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Holocaust Denial on Trial, Trial Transcripts, Day 20: Electronic Edition

Pages 206 - 210 of 215

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    No, certainly not. It is extremely important. You
 1suppress, you deliberately suppress these facts which you
 2must have known from having read this report.
 3 Q. [Mr Irving]     Must have known and ought to have known, is this
 4sufficient evidence for you, Professor, when you write
 5your books?
 6 A. [Professor Richard John Evans]     I cannot put myself inside your mind when you are reading
 7this stuff and say whether or not you closed your eyes
 8when it came to the passages where all these things are
 9mentioned. Even if you did that, even if you fell asleep
10repeatedly during reading this five or six-page account,
11I cannot really believe, it still seems to me that it is
12more than irresponsible. You have suppressed this
13information. You have not presented it to the reader.
14 Q. [Mr Irving]     Precisely what information have I suppressed, the fact
15that he was a Nazi party member, that he was on Hitler's
16staff, is that what you are saying?
17 A. [Professor Richard John Evans]     Yes .
18 Q. [Mr Irving]     Does this render him incapable of speaking under oath the
19truth?
20 A. [Professor Richard John Evans]     Can you show to me the passage in your book where you
21mention these facts which is necessary for an assessment
22of the reliability of his evidence?
23 Q. [Mr Irving]     Does it render him incapable of speaking truth under oath
24in a case like this?
25 A. [Professor Richard John Evans]     As the court recognized, he did not speak the truth under
26oath. It dispensed him of having to take the oath because

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 1he was regarded as a biased witness.
 2 Q. [Mr Irving]     When you translate the passage, "Es ist ein schones
 3Zeichen von Ihnen, wenn Sie zu Gunsten Ihres Fuhrers
 4aussagen", you translated that as: It is a nice testimony
 5to you, that you are speaking out on behalf of your
 6leader." What is the German for "testimony"?
 7 A. [Professor Richard John Evans]     I can put a nice sign of you, that is fine, it just does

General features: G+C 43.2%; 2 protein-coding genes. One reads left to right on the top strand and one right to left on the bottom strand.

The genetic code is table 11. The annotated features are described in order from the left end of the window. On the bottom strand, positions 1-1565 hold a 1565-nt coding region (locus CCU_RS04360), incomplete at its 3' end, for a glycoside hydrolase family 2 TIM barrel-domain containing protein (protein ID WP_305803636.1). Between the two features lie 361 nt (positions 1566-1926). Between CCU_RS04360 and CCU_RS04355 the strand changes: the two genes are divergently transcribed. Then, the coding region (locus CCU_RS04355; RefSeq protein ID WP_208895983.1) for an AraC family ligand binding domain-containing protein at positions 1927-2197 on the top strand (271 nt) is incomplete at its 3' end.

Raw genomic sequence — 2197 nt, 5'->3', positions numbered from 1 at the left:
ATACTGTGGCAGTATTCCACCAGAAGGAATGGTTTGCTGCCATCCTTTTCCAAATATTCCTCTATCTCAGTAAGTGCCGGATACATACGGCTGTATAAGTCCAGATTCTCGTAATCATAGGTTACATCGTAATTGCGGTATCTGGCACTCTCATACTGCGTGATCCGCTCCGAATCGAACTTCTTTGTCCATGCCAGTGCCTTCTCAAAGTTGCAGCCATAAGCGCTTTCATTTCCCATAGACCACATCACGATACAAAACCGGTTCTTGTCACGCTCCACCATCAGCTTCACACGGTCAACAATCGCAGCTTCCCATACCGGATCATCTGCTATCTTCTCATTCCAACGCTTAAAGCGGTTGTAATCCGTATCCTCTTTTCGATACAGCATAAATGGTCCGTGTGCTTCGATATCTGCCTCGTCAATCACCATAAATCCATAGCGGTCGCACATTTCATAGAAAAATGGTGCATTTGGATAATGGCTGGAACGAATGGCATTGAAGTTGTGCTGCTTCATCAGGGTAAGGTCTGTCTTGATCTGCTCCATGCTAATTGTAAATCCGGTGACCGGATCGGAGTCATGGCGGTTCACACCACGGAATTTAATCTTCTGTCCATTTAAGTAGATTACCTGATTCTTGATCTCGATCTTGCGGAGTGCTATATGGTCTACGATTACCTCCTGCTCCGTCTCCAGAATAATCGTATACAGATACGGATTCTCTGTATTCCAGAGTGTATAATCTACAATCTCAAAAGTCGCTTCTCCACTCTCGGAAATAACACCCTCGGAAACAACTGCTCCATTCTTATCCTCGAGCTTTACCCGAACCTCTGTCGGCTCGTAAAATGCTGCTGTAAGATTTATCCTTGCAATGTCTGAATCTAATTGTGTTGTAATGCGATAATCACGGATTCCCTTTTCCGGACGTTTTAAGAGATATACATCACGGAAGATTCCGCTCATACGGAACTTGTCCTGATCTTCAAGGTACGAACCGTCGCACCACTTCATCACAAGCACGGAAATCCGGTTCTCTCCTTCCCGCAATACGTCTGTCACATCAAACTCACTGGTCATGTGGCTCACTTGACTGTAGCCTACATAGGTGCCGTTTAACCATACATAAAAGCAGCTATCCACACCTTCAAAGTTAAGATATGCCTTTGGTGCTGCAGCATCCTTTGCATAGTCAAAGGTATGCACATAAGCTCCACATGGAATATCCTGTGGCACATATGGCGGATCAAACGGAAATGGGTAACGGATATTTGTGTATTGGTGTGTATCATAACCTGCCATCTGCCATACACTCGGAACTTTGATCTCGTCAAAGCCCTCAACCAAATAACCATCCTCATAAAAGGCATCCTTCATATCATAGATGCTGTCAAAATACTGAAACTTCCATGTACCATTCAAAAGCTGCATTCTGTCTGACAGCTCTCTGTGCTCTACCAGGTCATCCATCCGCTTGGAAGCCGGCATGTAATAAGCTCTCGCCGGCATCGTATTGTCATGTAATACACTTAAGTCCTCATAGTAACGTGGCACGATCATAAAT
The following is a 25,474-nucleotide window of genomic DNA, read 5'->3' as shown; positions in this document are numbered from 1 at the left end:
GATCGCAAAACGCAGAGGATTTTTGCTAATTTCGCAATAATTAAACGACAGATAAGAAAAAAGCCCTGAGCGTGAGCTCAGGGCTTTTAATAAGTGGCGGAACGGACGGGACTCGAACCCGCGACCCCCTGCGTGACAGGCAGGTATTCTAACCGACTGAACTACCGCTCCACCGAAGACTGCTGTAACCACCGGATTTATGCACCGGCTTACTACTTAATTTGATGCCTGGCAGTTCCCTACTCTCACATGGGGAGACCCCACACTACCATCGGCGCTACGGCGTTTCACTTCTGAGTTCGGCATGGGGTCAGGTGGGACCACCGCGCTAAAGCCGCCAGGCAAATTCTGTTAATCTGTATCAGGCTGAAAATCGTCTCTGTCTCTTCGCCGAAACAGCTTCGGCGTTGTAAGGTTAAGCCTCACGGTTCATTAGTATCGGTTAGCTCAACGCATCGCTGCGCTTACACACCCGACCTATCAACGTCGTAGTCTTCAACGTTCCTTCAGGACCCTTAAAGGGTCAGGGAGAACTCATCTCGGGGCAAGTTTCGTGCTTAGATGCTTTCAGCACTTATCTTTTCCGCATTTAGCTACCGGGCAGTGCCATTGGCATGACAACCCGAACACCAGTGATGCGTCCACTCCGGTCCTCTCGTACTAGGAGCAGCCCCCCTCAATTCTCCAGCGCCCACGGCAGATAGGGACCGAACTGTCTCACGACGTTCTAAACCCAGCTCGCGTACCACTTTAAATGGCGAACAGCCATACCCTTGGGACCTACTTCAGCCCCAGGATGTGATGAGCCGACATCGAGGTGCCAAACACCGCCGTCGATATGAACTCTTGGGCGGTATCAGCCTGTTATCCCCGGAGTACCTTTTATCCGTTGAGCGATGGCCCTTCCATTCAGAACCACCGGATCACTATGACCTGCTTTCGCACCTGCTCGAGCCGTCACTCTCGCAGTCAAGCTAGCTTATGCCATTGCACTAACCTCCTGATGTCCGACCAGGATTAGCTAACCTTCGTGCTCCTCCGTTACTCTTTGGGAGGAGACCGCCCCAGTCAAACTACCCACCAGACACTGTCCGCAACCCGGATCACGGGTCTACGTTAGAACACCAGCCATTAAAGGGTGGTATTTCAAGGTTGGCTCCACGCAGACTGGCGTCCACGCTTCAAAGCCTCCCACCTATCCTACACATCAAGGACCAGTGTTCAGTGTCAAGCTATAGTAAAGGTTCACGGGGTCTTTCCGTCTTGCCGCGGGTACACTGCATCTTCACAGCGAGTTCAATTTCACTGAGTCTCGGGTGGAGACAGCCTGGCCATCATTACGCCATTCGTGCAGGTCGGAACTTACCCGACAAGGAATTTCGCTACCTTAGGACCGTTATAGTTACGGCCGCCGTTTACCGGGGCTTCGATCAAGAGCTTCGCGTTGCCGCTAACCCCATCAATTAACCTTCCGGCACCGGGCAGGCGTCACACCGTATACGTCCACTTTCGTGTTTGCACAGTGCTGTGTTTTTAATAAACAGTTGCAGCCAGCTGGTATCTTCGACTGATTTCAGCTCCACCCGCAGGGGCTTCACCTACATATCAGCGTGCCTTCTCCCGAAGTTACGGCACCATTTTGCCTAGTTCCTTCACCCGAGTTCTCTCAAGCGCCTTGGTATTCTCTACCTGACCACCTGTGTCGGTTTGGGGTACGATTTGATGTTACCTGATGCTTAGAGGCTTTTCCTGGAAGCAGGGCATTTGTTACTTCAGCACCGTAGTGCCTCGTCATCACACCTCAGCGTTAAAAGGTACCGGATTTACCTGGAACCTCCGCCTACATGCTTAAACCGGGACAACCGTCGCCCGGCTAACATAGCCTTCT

8not sound quite right in English.
 9 Q. [Mr Irving]     What is the German for "testimony"? Is it "zoitnes"?
10 A. [Professor Richard John Evans]     Something like that, yes.
11 Q. [Mr Irving]     So you have mistranslated a word there?
12 A. [Professor Richard John Evans]     No, I disagree. I am trying to find something that reads
13reasonably well in English. I think the meaning is the
14same. Can you just to point to me the page?
15 MR JUSTICE GRAY:     Yes, I cannot find it.
16 MR IRVING:     Page 230, paragraph 2, the last line.
17 A. [Professor Richard John Evans]     Yes, if you want to do it literally it is a beautiful sign
18of you when or if you speak out in favour of your leader.
19 Q. [Mr Irving]     That would be a bit wooden.
20 MR JUSTICE GRAY:     It reflects well on you?
21 A. [Professor Richard John Evans]     It reflects well on you. It is a nice testimony to you.
22I do not mean by using the word -- may I just fish, Mr
23Irving? I do not mean by using the word "testimony" it
24has anything to do with the testimony he has given.
25 MR IRVING:     But it would be a bit wooden, would it not, that
26translation if you were to translate it with sign and all

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 1the rest of it?
 2 A. [Professor Richard John Evans]     Yes, it would. "It is a beautiful sign of yours". I am
 3trying to steer a course here between -- we have spoken
 4about this before.
 5 MR JUSTICE GRAY:     It is a free translation, but it is an
 6entirely accurate one.
 7 MR IRVING:     You appreciate the point I am trying to make, your
 8Lordship?
 9 MR JUSTICE GRAY:     I do, but I am afraid I am not very impressed
10by it.
11 MR IRVING:     Not impressed by it? The fact that one is inclined